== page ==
Befriending Britain’s Chinese: Conservatives reach out

Continuing with Nee Hao’s British Chinese Political Series, and as outlined in articles previously, the British Chinese population and politics have a strange relationship where so few of them are getting involved in political affairs or voting. However, we have also talked about the small but sure process that is being made by a few groups to engage with the Chinese. As well as the non-partisan British Chinese Project that encourages the population to vote and goes out to help many of them on election days, the Conservatives in particular have been seen taking the most action when it comes to reaching out to this ethnic group.

The Conservative Friends of the Chinese, which describes itself as “the bedrock to political, cultural and trade and investment relations between the United Kingdom and the British Chinese communities”, is the largest political organisation within the community and works closely with the Conservative Party to keep in with the beliefs they hold and champion the values and culture of the community. It is co-chaired by Lord Wei, the first British Chinese to be in the House of Lords, he actively speaks out for the British Chinese community in Parliament. 

The CFoC is also run out of the Conservative Party Headquarters where Jackson Ng, its political director, works closely with his Conservative Party colleagues – a strong working relationship and understanding that the other Chinese groups with their affiliated British political parties lack.

The CFoC organise many meetings so that the British Chinese public can meet politicians.
The CFoC organise many meetings so that the British Chinese public can meet politicians.

The group organise regular events that includes talks, workshops, breakfasts, dinners and receptions with members of the Party where British Chinese supporters are able to attend. Their next event is a Christmas Drinks Reception taking place on 27 November in London with The Secretary of State for Foreign and Commonwealth Affairs, The Rt. Hon Philip Hammond MP.

In the past 18 months, they have gone on a charm offensive to organise more than 15 meetings with high level Conservative politicians and it seems to be working – with more and more people, especially between the ages of 18-35 joining them as members.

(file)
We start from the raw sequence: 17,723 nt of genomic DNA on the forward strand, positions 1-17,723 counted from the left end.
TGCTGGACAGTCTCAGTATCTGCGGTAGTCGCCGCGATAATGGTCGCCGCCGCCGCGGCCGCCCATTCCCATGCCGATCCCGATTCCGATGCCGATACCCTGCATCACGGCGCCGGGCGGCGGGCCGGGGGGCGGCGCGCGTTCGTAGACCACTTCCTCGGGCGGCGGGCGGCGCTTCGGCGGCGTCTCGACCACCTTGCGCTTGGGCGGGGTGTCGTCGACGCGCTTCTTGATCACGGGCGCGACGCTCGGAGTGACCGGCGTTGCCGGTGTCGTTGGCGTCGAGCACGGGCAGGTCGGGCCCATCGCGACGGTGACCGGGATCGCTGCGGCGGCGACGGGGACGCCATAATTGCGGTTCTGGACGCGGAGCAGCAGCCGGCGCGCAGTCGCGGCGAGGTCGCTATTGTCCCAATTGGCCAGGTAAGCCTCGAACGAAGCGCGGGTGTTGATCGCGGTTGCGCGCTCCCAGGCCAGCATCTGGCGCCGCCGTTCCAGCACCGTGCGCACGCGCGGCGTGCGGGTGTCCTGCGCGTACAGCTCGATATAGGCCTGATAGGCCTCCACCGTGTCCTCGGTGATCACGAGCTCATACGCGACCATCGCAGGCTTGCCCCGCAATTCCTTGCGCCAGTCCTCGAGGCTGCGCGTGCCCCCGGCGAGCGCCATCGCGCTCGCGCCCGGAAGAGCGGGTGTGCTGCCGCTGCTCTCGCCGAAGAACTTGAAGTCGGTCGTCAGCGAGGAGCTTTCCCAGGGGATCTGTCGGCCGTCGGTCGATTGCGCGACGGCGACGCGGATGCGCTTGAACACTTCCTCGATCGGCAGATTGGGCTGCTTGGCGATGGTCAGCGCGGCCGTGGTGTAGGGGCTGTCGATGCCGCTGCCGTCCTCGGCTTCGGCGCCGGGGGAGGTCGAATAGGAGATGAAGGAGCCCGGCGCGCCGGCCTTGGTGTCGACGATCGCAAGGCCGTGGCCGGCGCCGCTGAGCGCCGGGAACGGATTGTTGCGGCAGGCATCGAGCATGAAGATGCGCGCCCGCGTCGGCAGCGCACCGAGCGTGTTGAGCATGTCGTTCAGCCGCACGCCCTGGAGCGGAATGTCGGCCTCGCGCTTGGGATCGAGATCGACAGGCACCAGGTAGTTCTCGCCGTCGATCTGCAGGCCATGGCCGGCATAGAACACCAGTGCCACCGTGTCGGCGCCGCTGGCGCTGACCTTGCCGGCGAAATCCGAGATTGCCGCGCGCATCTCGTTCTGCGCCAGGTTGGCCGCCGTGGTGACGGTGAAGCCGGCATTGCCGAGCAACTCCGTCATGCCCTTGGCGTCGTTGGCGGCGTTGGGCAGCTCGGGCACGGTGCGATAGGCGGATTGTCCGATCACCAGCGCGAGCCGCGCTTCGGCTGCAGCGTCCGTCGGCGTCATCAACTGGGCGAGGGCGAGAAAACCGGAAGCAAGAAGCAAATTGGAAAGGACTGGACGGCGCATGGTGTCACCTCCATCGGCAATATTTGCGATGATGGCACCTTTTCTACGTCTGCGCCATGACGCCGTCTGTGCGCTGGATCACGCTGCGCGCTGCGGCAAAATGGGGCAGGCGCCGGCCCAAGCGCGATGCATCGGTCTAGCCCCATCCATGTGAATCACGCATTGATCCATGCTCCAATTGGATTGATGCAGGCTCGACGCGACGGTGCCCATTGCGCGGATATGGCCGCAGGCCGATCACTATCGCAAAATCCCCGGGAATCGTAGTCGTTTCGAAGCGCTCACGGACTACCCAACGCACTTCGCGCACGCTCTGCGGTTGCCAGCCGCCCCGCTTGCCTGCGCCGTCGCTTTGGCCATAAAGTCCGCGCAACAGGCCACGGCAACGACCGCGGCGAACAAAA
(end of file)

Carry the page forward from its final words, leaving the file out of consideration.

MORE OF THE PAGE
Furthermore, the Conservative Party has just selected British Chinese Alan Mak (whose parents are both from China / Hong Kong), to stand as their Parliamentary Candidate in Havant – as it is a Conservative safe seat, Alan is very likely to be the first MP of British Chinese origin to be in the House of Commons.

Other sub-groups of the CFOC in the UK and abroad include the Conservative Parliamentary China Group formed with the support of William Hague, the Cities of London & Westminster Conservation Association (CLWCA)‘s Chinese group that is based in Chinatown, The Beijing and Shanghai Blue Clubs and the Surrey branch of Conservative Friends of the Chinese.

On top of a relationship formed by local Tory MPs, Peers and activists with the British Chinese community, PM David Cameron has also repeatedly voiced his support. Last year, Cameron boldly said he thinks British students should ditch French and German and learn Mandarin instead because of its importance as a global business language.

Over the past few years Cameron has helped further strengthen ties between the UK and PRC and earlier this year made a speech at a reception in Downing Street to celebrate Chinese New Year, where he gushed about his visit to China, the economic relationship between the two Superpowers, how he welcomed the vast number of students coming here to study and ended with complimenting the impact the Chinese diaspora has in the UK. “It’s really worth noting that when you look across all the different people who live in the UK, the Chinese in Britain are some of the most hardworking, some of the most educated, some of the most law abiding, some of the most solid citizens of our country,” he said.


While there may still be a lack of Chinese faces in the UK’s political arena, it is good to see at least one Party making a pro-active and meaningful effort to befriend the Chinese community and maintain its relationship with them. And though most of the groups are based in London, it would be nice to see them branching out further to the rest of the UK where pockets of British Chinese also reside, including Manchester, Birmingham and Liverpool, which have the three biggest populations behind the capital.

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